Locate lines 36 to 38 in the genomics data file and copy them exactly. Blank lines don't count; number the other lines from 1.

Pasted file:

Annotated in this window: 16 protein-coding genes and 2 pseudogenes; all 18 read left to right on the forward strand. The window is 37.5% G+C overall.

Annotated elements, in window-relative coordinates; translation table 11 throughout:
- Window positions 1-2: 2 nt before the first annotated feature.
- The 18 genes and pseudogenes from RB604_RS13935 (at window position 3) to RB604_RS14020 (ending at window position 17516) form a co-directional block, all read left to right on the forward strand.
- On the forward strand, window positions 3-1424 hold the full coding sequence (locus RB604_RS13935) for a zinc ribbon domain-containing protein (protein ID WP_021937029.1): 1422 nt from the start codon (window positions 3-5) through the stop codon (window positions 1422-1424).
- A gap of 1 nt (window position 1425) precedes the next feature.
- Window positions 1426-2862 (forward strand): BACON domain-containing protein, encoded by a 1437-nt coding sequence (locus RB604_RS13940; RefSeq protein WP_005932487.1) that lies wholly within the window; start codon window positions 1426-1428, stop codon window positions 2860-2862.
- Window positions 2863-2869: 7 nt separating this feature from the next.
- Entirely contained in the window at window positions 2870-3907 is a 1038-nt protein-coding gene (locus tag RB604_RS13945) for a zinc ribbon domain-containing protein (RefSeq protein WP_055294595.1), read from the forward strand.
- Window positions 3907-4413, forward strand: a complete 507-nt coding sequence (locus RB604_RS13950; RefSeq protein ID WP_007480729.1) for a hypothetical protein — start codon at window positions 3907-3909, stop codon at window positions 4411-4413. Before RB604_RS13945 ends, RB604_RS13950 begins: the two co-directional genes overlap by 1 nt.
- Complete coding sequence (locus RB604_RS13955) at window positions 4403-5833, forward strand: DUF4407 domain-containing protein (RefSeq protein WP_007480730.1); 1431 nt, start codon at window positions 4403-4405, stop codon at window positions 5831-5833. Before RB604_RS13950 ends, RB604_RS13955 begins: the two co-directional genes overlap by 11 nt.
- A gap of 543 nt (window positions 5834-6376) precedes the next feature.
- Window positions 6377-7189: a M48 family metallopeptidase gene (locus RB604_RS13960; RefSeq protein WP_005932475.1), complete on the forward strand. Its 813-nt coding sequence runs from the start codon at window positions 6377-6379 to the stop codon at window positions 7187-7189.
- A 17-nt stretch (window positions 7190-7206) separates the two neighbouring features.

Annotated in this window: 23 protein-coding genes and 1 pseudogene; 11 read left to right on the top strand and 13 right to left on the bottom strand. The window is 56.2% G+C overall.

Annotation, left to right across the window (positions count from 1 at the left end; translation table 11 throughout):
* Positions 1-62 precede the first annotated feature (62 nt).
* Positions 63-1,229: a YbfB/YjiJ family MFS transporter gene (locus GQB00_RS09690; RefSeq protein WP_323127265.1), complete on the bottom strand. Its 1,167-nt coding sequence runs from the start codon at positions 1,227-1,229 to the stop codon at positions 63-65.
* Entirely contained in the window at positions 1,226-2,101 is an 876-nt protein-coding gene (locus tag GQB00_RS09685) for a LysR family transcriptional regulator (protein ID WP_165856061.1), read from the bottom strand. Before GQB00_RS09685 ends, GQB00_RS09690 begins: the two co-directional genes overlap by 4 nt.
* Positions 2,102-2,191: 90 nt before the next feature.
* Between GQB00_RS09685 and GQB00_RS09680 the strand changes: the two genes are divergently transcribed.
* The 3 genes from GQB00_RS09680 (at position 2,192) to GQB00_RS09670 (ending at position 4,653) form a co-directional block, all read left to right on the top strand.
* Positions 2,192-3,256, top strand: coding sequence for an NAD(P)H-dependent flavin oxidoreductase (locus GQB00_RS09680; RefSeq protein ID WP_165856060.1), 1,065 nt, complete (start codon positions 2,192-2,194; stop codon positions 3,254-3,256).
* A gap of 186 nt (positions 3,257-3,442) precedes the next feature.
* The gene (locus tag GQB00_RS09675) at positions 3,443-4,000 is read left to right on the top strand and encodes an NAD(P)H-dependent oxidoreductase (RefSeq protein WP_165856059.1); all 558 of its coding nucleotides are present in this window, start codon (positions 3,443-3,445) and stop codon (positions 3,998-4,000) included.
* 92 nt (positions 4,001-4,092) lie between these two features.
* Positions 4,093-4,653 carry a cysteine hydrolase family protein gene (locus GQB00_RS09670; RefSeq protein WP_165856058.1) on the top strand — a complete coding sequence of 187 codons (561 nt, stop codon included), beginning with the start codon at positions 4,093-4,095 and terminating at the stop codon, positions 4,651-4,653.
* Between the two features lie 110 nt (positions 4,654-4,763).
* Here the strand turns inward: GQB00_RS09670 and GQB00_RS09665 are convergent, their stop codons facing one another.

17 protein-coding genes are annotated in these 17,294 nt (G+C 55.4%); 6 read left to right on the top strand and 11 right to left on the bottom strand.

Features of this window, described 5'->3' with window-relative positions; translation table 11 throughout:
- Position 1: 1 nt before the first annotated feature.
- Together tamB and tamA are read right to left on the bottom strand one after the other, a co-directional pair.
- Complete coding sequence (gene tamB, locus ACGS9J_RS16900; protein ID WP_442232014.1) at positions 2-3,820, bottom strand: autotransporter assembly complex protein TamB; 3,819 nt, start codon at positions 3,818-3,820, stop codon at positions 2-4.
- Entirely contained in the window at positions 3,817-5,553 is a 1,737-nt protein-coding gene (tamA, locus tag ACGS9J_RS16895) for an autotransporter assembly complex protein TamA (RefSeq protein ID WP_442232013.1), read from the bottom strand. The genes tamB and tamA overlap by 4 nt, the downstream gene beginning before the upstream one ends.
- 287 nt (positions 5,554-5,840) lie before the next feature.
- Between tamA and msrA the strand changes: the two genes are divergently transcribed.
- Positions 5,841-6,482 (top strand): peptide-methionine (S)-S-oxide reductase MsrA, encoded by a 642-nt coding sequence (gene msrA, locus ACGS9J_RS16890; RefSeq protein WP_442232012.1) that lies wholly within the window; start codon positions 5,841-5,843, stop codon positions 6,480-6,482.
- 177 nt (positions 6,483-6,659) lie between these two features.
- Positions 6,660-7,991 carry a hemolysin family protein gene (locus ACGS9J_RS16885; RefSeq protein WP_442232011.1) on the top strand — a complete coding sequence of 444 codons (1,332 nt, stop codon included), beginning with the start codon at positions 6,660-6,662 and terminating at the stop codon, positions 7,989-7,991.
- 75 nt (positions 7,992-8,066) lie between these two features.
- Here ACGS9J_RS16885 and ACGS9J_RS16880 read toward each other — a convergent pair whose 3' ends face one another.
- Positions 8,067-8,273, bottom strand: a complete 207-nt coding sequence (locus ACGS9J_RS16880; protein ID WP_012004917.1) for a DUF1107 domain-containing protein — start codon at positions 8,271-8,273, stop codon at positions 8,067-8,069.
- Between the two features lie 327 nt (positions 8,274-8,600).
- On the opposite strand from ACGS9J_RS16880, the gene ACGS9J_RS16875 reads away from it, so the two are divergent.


- 287 nt (positions 5,554-5,840) lie before the next feature.
- Between tamA and msrA the strand changes: the two genes are divergently transcribed.
- Positions 5,841-6,482 (top strand): peptide-methionine (S)-S-oxide reductase MsrA, encoded by a 642-nt coding sequence (gene msrA, locus ACGS9J_RS16890; RefSeq protein WP_442232012.1) that lies wholly within the window; start codon positions 5,841-5,843, stop codon positions 6,480-6,482.